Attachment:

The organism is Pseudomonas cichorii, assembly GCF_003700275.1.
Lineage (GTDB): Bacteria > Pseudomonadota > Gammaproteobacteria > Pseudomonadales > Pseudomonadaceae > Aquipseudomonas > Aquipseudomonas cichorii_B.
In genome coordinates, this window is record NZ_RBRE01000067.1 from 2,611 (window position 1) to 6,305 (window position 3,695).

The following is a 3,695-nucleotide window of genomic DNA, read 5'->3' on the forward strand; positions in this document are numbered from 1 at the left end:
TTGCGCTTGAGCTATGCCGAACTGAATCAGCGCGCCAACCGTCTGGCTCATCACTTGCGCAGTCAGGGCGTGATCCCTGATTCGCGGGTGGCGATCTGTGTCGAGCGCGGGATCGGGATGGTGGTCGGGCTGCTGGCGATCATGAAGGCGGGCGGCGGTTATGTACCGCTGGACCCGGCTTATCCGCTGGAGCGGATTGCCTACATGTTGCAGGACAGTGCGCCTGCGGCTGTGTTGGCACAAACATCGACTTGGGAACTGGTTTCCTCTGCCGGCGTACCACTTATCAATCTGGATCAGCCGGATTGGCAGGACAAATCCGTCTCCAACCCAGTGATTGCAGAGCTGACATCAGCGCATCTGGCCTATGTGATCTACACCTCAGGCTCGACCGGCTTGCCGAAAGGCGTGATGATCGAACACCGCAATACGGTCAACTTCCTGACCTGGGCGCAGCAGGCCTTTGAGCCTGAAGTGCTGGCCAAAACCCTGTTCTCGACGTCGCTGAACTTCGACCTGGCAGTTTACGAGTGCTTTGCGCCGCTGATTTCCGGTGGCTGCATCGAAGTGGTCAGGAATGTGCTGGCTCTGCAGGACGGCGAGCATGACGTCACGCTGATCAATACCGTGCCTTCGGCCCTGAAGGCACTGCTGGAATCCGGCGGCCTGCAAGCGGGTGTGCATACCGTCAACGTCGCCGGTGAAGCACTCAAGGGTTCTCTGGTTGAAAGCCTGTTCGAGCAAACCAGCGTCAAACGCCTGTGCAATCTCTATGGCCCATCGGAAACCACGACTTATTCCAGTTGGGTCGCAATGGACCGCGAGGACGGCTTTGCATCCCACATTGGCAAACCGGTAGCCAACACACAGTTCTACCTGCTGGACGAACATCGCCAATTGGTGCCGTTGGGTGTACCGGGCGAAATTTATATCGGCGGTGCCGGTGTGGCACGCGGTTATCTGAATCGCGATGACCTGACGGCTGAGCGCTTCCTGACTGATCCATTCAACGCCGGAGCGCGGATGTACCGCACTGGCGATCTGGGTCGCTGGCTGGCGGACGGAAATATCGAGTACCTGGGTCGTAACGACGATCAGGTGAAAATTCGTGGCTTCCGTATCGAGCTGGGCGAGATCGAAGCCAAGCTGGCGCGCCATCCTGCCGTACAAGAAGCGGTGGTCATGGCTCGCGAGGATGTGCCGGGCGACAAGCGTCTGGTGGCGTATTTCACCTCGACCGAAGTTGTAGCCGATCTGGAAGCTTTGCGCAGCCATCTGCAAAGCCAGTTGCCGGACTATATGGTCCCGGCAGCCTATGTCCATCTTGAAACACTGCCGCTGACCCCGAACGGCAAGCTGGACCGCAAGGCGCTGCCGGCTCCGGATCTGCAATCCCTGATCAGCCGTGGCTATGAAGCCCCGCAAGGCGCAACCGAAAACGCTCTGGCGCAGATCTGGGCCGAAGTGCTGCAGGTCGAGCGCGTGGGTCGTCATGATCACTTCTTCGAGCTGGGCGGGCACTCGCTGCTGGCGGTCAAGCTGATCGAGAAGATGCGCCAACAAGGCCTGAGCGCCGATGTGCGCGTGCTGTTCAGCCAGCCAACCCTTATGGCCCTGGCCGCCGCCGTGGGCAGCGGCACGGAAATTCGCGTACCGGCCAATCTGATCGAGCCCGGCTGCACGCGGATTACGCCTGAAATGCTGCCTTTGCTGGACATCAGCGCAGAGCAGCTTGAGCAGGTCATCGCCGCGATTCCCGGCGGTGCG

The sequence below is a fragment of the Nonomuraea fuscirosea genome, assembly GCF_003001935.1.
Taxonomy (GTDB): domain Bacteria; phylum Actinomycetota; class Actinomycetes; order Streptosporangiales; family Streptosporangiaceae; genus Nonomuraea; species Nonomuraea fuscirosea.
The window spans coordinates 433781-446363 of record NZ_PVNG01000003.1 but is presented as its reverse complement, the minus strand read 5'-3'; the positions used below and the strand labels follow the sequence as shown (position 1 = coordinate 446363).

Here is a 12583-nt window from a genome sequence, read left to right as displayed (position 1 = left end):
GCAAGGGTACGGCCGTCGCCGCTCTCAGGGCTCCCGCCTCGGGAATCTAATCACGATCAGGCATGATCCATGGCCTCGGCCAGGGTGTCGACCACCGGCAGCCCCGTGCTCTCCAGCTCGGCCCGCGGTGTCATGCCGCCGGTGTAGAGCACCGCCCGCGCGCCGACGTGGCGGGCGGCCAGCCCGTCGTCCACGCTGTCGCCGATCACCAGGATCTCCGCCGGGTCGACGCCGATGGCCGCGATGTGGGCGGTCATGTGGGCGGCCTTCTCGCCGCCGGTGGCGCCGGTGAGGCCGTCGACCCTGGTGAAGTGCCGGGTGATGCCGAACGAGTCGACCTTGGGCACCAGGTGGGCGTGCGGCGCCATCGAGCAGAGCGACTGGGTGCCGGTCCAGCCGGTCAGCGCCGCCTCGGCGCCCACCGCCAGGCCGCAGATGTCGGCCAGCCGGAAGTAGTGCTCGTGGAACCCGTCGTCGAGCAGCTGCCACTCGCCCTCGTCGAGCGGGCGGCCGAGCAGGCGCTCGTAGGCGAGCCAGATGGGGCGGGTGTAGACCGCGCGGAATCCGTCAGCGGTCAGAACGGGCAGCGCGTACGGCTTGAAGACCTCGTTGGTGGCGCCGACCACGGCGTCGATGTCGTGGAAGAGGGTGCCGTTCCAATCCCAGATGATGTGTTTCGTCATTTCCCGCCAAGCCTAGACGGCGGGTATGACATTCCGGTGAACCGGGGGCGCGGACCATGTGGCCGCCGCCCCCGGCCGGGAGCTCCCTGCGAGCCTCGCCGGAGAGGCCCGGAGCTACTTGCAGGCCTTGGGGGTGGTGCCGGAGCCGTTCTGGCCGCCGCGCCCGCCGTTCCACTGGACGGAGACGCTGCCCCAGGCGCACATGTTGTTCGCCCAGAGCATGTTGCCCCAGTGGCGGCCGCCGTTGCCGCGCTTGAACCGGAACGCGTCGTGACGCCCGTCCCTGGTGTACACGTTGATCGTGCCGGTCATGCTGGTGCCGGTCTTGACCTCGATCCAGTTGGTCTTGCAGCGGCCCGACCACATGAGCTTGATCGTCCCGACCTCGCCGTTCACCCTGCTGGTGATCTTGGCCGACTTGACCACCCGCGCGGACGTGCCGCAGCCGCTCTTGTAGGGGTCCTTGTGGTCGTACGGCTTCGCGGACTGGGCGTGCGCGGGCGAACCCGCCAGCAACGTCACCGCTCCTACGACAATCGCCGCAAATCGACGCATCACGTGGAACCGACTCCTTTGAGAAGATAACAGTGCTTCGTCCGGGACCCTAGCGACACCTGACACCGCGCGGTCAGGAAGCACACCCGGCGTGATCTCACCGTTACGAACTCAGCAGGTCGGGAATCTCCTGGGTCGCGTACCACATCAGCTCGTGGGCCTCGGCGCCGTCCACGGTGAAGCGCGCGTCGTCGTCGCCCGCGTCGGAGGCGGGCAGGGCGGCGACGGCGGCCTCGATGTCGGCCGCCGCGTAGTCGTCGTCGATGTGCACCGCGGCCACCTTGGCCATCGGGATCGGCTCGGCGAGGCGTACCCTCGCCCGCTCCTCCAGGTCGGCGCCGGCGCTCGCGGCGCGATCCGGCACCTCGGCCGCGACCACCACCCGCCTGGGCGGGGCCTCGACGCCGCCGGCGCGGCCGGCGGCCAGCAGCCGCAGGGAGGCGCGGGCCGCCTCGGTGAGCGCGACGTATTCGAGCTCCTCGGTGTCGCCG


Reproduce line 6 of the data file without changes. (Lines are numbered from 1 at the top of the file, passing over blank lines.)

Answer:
The sequence below is a fragment of the Nonomuraea fuscirosea genome, assembly GCF_003001935.1.